I was wandering through a haze of shadowy corners and blurred edges, looking for a way back to myself. All around me buzzed a conversation.
A voice I had heard somewhere before drawled, “What is it with humans and names, hmm? Alchemists in particular. They put so much meaning behind them. It’s bizarre.”
A second voice, one I could not place, replied, “They lead short lives. They want to be defined. Different from everyone else.”
“That,” said the first voice, “is the stupidest thing I’ve ever heard.”
“Ha! And what would I know of life?”
The laughter was still ringing in my ears when I finally opened my eyes.
Reality is filled with sharp lines that cut scars in space, and the light is so bright it’s chilling.
“You’re awake,” said a voice. A real voice, carrying a weight so tangible I can almost feel its pressure against my eardrums. Libra sat at my bedside, hands clasped on her lap.
“Libra,” I said, my voice barely above a croak. “What happened?”
“You collapsed. I thought you were going to die.”
It was starting to come back to me- the dizziness, the rushing blackness… “End of the line for you, alchemist”… I thought you were going to die.
“She’s asleep now, but she was here a few hours ago.” Libra looked on edge, like there was something she wanted to say.
“What is it honey? What’s bothering you?”
“This is going to sound very strange,” she said, biting her lip, “but when you collapsed… they… I mean…”
“Were you there?”
“Did you…” Deep breath. “Did you see the Grim Reaper?”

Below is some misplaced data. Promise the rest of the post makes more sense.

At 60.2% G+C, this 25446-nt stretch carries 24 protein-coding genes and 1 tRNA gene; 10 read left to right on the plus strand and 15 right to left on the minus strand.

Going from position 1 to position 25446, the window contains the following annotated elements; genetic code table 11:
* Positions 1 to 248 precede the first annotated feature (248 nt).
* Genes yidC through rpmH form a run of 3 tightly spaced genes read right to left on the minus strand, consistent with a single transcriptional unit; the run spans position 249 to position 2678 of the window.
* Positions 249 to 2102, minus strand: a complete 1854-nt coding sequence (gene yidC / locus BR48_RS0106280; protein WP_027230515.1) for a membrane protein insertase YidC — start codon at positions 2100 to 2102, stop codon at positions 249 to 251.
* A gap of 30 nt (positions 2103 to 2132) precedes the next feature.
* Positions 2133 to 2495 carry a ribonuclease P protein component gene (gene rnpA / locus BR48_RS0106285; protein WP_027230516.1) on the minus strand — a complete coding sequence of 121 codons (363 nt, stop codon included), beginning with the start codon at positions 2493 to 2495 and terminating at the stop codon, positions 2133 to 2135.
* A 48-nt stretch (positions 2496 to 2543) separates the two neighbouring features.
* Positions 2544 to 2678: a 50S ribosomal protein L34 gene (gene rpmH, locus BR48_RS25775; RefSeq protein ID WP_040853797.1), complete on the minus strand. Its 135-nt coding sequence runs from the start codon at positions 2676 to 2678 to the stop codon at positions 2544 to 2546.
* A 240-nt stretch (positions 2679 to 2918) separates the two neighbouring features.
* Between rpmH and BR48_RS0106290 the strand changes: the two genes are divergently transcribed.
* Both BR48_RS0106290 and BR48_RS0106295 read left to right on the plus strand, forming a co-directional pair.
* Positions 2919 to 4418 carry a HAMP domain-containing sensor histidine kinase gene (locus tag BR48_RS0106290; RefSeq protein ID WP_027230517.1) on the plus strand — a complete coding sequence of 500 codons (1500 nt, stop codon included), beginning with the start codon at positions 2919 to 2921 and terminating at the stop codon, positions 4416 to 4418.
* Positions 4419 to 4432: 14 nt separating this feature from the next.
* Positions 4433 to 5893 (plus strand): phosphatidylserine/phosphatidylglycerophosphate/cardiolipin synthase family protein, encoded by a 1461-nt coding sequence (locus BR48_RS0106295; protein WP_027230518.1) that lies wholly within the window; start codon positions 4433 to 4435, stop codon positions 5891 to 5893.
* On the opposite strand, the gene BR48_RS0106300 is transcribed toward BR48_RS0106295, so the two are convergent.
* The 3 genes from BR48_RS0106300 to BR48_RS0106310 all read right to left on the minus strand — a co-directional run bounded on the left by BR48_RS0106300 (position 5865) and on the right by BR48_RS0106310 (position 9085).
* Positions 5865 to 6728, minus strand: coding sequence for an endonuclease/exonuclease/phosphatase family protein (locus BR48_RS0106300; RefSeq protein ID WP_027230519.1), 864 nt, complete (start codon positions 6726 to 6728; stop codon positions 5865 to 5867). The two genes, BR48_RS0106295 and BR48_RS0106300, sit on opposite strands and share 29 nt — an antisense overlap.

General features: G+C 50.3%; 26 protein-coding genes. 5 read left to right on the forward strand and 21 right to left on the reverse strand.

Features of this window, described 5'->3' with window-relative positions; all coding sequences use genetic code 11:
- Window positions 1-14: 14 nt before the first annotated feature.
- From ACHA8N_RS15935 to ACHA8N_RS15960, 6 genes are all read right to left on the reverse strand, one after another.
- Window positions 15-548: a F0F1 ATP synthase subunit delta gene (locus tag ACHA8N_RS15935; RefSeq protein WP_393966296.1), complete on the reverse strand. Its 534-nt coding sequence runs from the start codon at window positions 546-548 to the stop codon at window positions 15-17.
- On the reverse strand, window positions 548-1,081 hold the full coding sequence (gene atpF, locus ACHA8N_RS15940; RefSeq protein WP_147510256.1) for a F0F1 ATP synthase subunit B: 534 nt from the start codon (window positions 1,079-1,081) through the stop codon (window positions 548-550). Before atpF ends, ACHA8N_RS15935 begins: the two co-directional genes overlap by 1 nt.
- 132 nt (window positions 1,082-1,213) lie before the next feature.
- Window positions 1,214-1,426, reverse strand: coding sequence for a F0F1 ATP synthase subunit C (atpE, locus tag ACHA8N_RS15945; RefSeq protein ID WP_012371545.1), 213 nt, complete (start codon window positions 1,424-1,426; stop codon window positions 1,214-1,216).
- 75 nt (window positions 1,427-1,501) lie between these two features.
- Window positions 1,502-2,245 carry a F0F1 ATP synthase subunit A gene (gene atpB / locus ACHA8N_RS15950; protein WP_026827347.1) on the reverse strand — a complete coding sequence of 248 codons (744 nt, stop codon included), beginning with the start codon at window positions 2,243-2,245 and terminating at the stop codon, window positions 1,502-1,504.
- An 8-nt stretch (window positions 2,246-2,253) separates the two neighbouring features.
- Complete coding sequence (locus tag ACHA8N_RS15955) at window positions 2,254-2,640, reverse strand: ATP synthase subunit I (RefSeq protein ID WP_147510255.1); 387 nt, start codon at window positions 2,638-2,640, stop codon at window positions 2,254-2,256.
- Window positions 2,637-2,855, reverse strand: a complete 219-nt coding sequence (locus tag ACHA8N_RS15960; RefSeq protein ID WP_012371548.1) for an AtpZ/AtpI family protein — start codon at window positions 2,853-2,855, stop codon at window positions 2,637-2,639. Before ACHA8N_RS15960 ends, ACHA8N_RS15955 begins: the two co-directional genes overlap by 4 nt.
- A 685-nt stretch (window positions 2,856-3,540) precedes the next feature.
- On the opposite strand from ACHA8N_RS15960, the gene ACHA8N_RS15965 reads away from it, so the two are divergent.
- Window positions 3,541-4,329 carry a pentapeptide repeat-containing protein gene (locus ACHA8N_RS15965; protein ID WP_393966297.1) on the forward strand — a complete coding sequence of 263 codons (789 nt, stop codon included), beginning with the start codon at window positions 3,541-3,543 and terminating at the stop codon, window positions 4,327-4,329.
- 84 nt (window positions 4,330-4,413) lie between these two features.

“I d-did. Two of them.”
“Two. One was a bureaucratic sadist with empty black eyes.”
Him and I have met.
“The other one had silver hair.” She thought for a while. “Silver like starlight.” She shrugged, like she couldn’t think of anything else to say about him.
“I thought you might be able to see them. It’s… it’s something that runs in the family. My mother used to see them too, and her father, and grandfather… Have you told your mother?”
“No. I didn’t think she’d believe me. I-I thought you might, though.”
I exhaled in relief. “Promise me you won’t tell her. She can’t see them.”
Libra nodded. “Good thing she didn’t walk in then. She was in the garden while it happened.”
We were silent awhile, contemplating this.
“Before they left, they said you can’t avoid them forever,” said Libra, haltingly. “Th-they said you’d know that.”
They were right. Because I know.
An alchemist may live on the potion forever, if they never stop making more. But it will never, ever support more than one person. Libra and I could live off the potion, but not Yuki. And I can’t live without Yuki.
No good will ever come from alchemy, a dying form of science that dies with its practitioners. It has brought nothing but sorrow to us- we’ve been haunted by Death for as long as we have existed. It is better to bury this. Destroy everything I’ve made, burn the journals. The piece of armor will be passed down through the generations, nothing more than a decorative heirloom, all meaning removed.
Libra bit her lip. “What did they mean? What’s happening?”
I am talking in a series of lies.
I don’t know why we can see them. I don’t why they felt they needed safety precautions, or why they think I may evade them. I don’t know anything at all.
“I’m sorry, honey. I know as much as you do. I suppose all people know they can’t avoid death forever. Maybe that’s what they meant?”
Disappointment was evident in Libra’s face, but she just nodded. After a while, she left the room, and the door clicked shut behind her.
“So why did you lie?” said the voice from behind me.
3 thoughts on “2.6 Voices and Lies”
Oh dear, naughty Libra! XD
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Ah, this is very sad. I suppose that immortality could be a bit of a curse, unless two alchemists were in love with each other and didn’t care about anyone or anything else… still, that’s a rather sad life, not to care.
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I guess Leo cared.
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